What Are Antifungal Drugs And How Do They Work?
Antifungal drugs treat fungal infections. Fungus in the soil, air, and on your skin can cause yeast infections, ringworm, and nail and skin infections. Breathing in fungal spores can lead to respiratory illnesses. People with weak immune systems are more prone to fungal infections requiring antifungal medicine.
What are Antifungal Drugs?
Antifungals are medicines that kill or stop the growth of fungi that cause infections. They are also called antimycotic agents. There are OTC and prescription antifungal medications. Talk to your healthcare provider about what treatment to use.
Antifungals come in different forms, including:
- Injections (shots) or IV
- Oral pills or liquids
- Topical (skin) creams, ointments, gels, and sprays
- Vaginal suppositories
Fungal infections can affect the following:
- Circulatory system
- Respiratory system
- Skin and nails
Fungi grow as yeasts, molds, or a combination of both. They reproduce through very tiny spores. These spores can exist in soil or become airborne. You can also have naturally occurring fungi, like Candida yeast, in your body. Fungi live on your skin, inside your digestive system and vagina.
Anyone can get a fungal infection. Most fungi cause no problems, and the infections are easily treatable. People with compromised immune systems are more likely to develop serious fungal infections. These infections are called opportunistic infections. They can be life-threatening for people who have:
- Autoimmune diseases like lupus
- Organ transplants
- Stem cell transplants
High-recommended antifungal medication:
- Permethrin – belongs to the Pyrethrin group of drugs. This medicine works by paralyzing and killing the parasites in your body. It also works by interfering with the protein synthesis of the parasite. It destroys the cell wall that is necessary for their survival. It kills the parasite and its eggs. The remaining bacteria will also die. The infection will not invade your body, and the rest of you will be treated.
What Are Its Uses?
Fungal infections commonly treated with antifungals include:
Some fungal infections can grow inside the body and must be treated in the hospital.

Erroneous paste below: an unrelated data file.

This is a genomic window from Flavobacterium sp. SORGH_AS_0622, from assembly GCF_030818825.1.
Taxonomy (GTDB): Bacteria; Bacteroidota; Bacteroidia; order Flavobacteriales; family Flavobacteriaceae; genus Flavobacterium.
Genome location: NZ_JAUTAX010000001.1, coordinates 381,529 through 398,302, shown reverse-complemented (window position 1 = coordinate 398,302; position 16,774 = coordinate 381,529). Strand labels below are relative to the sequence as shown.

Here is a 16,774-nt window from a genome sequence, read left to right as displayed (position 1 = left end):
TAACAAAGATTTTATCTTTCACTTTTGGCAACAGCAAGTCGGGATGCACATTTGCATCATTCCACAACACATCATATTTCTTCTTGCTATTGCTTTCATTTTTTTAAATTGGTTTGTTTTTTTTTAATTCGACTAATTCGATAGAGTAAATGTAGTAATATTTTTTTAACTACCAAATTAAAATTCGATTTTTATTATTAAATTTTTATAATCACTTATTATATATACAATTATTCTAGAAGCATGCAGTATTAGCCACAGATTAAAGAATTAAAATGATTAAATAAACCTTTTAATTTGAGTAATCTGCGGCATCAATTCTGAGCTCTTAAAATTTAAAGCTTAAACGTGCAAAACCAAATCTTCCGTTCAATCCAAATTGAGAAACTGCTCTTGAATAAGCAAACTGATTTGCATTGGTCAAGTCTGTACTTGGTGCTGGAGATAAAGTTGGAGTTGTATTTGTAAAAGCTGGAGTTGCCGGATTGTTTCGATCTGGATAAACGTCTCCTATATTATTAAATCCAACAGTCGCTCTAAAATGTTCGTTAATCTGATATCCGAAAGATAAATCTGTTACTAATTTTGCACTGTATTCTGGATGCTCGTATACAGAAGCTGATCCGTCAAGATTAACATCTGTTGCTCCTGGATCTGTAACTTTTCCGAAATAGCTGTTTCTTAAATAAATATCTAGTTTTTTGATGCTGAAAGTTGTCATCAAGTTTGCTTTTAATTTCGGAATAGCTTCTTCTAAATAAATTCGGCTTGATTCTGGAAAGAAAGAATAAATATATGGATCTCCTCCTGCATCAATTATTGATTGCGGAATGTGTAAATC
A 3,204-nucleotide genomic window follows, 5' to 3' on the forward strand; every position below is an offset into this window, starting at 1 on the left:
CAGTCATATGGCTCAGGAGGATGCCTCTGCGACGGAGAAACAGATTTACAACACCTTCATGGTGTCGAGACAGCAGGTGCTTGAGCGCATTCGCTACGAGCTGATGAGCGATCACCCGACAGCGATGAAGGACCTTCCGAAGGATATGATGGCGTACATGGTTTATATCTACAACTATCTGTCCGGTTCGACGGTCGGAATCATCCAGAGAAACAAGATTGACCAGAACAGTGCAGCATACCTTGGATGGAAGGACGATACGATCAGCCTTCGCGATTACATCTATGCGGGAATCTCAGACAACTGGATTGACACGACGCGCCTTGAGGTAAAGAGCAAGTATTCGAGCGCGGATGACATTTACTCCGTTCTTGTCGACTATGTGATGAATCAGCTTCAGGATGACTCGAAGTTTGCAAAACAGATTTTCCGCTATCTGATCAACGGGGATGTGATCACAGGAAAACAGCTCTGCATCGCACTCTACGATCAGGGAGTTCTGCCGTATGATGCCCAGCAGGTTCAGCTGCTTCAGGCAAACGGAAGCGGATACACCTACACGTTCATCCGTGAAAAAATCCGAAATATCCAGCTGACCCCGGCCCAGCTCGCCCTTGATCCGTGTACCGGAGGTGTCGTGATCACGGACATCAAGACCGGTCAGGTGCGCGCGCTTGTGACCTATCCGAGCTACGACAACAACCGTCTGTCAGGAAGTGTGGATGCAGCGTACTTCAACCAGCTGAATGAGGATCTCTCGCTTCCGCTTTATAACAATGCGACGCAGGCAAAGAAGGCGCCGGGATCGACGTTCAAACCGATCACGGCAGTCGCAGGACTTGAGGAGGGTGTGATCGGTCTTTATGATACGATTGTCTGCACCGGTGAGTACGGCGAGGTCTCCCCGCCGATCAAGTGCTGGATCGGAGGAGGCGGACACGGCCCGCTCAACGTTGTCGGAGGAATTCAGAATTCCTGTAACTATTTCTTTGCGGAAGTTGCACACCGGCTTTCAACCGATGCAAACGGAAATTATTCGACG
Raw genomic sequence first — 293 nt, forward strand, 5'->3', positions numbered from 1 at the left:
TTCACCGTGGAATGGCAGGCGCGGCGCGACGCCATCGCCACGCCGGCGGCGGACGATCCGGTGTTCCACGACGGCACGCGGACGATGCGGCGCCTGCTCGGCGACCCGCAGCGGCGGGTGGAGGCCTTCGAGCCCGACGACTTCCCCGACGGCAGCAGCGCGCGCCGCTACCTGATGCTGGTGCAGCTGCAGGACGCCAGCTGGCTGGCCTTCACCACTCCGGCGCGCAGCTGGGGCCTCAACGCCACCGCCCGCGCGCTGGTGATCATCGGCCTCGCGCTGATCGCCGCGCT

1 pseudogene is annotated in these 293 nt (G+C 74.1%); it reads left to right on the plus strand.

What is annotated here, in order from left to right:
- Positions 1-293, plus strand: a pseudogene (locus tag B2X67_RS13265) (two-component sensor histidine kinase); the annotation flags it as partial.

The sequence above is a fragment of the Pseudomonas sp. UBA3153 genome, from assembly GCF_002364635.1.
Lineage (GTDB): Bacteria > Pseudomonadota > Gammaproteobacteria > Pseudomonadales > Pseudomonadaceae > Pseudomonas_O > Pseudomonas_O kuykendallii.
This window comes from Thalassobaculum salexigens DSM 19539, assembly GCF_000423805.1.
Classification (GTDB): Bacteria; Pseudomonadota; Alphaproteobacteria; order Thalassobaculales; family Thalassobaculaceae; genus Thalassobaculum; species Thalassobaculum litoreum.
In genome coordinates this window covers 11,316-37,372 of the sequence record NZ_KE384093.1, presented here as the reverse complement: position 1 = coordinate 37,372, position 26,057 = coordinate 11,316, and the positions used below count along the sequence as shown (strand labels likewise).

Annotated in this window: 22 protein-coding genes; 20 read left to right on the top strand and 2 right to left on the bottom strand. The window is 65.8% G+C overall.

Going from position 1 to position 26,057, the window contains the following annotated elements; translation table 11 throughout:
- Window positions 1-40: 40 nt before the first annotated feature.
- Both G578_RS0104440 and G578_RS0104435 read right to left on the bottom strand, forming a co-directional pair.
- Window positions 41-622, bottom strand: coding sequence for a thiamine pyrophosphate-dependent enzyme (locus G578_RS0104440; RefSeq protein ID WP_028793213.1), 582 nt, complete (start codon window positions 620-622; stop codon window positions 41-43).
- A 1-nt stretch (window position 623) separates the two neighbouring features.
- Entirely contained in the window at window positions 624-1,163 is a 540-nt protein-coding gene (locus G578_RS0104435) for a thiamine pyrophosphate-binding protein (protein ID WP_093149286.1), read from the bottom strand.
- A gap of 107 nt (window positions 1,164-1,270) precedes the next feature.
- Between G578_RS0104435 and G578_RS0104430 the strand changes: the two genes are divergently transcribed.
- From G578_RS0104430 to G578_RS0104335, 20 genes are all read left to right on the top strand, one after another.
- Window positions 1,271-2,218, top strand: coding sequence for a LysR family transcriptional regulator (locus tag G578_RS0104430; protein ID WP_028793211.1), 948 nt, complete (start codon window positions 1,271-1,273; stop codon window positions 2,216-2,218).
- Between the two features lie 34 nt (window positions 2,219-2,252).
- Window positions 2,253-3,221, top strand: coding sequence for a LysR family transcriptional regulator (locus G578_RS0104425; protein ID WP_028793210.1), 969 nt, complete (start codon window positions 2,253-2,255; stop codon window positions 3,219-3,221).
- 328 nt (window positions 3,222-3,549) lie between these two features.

- Examples include:
- Aspergillosis, which affects the lungs
- Fungal meningitis, which affects the brain
You are more at risk of getting one of these more serious fungal infections if you have a weakened immune system – for instance, taking medicines to suppress your immune system.
Antifungal resistance means a fungus no longer responds to treatment. This response makes the fungal infection harder to treat. Some fungi are naturally resistant to certain antifungals. Fungi may also develop resistance when you use antifungal medicine for a long time. Skipping doses, stopping treatment too soon, or receiving too little can also lead to antifungal resistance.
What Are Its Side Effects?
Before using any antifungal medicine, speak to a pharmacist or doctor about the following:
- Any other medications you’re using because they may cause problems when used with antifungals
- If you have any medical conditions or allergies
- If antifungals can be used if you’re pregnant or breastfeeding
- The possible side effects of the antifungal medication
Antifungals usually don’t cause side effects, but they tend to be mild and short-lived if they do. These side effects may include:
- Itching or burning
- A rash
- Tummy pain
- Feeling sick (nausea)
- Being sick (vomiting)
You can check the information leaflet with your medication if you want a complete list of possible side effects and cautions. Sometimes, but not often, oral antifungal medications can cause serious side effects, usually when used for a long time. Oral antifungals used for nail infections, for instance, can lead to rare but severe side effects, such as liver damage, which is why a doctor may do a blood test before you start taking this medicine and a few weeks after you start taking it to monitor its effects. Each antifungal has its side effects, so discuss these with a doctor before starting the medicine.